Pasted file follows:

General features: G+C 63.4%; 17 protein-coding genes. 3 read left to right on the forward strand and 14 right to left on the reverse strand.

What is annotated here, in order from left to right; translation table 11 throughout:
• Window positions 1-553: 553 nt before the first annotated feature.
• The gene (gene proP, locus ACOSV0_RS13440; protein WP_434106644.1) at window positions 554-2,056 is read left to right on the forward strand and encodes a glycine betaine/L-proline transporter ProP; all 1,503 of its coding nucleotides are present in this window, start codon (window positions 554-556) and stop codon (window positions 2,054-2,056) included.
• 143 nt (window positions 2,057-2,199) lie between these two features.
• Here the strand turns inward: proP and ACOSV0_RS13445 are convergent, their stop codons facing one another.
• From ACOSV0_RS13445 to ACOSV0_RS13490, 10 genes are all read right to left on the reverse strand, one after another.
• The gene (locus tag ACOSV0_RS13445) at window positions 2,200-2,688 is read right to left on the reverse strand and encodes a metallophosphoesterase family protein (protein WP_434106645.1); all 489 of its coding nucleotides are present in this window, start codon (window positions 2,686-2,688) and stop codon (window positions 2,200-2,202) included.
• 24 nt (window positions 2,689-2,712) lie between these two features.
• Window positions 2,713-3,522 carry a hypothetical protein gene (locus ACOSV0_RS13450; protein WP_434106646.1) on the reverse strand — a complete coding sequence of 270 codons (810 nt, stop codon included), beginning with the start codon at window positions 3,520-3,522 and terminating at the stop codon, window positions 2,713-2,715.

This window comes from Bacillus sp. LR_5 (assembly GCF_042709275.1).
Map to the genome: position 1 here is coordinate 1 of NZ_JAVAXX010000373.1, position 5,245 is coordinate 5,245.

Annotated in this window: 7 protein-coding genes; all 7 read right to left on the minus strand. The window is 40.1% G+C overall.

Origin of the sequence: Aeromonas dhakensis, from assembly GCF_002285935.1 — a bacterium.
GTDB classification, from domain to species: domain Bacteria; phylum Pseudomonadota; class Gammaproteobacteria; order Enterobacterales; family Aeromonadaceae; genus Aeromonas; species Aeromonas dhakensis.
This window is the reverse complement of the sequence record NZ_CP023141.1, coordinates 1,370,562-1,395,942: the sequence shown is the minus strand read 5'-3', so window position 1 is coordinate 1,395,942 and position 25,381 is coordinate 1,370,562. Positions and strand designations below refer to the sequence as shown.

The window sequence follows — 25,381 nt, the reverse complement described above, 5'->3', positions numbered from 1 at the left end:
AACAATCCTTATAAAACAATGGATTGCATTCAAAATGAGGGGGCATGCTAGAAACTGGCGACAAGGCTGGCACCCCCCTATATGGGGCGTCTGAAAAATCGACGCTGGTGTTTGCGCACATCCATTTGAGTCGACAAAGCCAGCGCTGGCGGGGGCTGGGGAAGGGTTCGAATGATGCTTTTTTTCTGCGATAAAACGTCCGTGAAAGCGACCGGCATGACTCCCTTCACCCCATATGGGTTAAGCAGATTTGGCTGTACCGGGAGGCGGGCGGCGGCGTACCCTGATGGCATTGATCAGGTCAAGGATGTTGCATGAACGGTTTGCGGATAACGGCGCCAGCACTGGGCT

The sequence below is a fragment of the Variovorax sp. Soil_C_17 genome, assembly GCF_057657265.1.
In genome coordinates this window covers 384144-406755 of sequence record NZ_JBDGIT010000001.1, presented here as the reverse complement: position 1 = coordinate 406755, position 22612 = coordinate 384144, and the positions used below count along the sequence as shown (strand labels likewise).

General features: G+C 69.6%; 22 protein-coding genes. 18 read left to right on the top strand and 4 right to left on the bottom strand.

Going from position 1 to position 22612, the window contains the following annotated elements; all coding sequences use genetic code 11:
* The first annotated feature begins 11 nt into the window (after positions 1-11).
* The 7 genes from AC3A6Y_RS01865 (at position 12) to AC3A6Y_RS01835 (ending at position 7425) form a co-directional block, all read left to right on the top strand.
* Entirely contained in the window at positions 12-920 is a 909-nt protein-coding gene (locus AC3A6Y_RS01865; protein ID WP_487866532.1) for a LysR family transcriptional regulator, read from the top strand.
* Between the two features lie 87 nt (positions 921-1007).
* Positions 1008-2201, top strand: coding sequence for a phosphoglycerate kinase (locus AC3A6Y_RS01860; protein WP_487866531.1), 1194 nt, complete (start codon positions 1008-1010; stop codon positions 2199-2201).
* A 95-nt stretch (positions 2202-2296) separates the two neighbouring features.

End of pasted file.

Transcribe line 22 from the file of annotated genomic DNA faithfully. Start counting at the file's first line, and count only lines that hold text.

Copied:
Going from position 1 to position 22612, the window contains the following annotated elements; all coding sequences use genetic code 11: